Last night, I had the pleasure of guest lecturing at NYU for a class about PR 2.0. About 2 minutes into the class, I felt right at home. Maybe it was because the class was intimate – only 8 students; maybe it was because the professor, Matt Knell made me feel at ease. Or maybe because I’ve been there before, in front of a class of people wanting to learn.
Talking in front of students triggered some strong memories of when I was a young (24!) adjunct professor of communication, and after a few minutes, the nerves and sweaty palms and quaking knees subsided. It was, as the saying goes, like riding a bike.
So the lecture – it was actually more like a discussion, which I prefer – was about the state of public relations. We discussed the definition of PR, how messaging works and how we can distribute that message via multiple vehicles – both online and off. We discussed how the changing communications landscape affects public relations officials. And we discussed Double Rainbows.
I’ve defined public relations several times, but I’ve never discussed how technology has had an effect on our roles as communicators.
Because of technology:
- we no longer control the message – we can create the message, but audiences, with all the information in the universe at the tip of their fingers, can now dictate a company’s message.
- audiences expect to hear from us – social media has democratized information flow to the point where I now expect companies and brands to reach out to me. In the past, when visiting a hotel and having a terrible experience, our only options to express our disappointment was via a letter to the company or a phone call to the front desk, hoping the problem would get rectified or we’d get a discount/money back. Often times, our protests fell on deaf ears. Now, we blog, tweet, update our status about the terrible experience and sure enough, we’ll get a response via a DM, email or comment on a blog. At least from companies who understand social media can be a great place for customer service.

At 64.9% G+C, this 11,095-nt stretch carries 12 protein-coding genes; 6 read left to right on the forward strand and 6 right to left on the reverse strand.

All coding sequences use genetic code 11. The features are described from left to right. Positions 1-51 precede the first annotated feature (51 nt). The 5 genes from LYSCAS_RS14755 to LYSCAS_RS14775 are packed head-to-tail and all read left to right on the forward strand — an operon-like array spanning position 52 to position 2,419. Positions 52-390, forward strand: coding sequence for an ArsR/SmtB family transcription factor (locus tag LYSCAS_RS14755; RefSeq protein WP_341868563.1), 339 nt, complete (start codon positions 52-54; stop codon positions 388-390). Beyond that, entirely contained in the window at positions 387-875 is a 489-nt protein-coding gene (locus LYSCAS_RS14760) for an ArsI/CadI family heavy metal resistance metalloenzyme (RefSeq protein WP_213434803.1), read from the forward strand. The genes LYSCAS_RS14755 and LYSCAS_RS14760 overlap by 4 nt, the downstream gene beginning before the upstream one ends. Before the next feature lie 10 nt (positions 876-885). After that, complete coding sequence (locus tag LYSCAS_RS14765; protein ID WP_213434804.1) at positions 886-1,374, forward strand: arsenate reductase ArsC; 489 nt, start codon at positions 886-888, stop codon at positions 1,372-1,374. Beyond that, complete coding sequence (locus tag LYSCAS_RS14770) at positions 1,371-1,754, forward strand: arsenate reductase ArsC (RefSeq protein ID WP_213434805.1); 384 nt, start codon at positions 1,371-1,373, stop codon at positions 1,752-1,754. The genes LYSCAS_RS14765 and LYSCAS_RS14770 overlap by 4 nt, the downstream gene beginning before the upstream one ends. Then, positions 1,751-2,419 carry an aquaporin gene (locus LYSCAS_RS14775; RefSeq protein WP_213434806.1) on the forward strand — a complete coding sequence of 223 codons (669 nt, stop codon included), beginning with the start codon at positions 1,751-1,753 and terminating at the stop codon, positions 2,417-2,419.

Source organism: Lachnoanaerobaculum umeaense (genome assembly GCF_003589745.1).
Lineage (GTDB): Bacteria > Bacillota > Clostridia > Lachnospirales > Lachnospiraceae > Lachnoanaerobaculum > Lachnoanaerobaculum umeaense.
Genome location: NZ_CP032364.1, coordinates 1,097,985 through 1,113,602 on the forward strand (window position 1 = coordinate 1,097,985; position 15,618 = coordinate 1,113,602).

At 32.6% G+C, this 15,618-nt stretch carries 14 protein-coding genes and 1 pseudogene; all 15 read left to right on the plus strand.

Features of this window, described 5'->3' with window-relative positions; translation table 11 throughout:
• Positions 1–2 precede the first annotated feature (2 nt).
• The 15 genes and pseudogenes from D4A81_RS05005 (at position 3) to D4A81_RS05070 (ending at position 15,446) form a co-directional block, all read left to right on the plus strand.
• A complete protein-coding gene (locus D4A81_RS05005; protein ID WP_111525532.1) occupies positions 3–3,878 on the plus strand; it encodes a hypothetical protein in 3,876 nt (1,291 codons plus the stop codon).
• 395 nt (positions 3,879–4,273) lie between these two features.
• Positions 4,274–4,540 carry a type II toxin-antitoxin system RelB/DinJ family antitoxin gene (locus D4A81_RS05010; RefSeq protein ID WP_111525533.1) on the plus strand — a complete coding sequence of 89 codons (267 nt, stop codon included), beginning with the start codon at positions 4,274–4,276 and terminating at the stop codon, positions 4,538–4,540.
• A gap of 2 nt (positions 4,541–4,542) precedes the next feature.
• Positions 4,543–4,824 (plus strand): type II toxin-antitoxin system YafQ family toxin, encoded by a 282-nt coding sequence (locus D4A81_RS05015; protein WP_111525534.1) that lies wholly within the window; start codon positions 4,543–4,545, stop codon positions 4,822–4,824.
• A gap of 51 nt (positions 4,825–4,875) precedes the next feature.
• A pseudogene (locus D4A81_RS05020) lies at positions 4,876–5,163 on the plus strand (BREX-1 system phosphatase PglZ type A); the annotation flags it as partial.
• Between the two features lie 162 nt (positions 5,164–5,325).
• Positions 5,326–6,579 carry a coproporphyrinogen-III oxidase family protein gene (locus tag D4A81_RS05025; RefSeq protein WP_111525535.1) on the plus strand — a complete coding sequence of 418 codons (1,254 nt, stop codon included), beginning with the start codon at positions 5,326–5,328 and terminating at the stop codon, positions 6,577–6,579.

- we can now measure our work. Prior to the advancements in data-mining, we gauged our success based on the number of eyeballs that read an article. So, we’d argue, the NYT has a circulation of 3 million. That means 3 million people read about our clients! We all know this is not necessarily true, as it assumes that everyone who subscribed to the paper read the whole paper, front to back, and every article. But now, we can easily measure who’s reading the articles our clients are in. We can also spread the article – and thus measure it – via email, Twitter, Facebook to reach more people. And not only can we measure how many people read the piece, but we can measure sentiment, or what people are talking about on social networks. I can see how people are discussing my clients on Twitter, Facebook, and the blogosphere, which allows me to draft, create and respond to the audience.
The communications landscape changes quite frequently these days, and it’s our job to understand the tools available to us to make our clients communications strategy that much more relevant. After speaking to students last night about this, and gauging by their interaction, I think our discipline is in a renaissance.
I’d love to be able to get back in the classroom and expound on this – and all the other communications theories I love – to a new generation of communications hopefuls.
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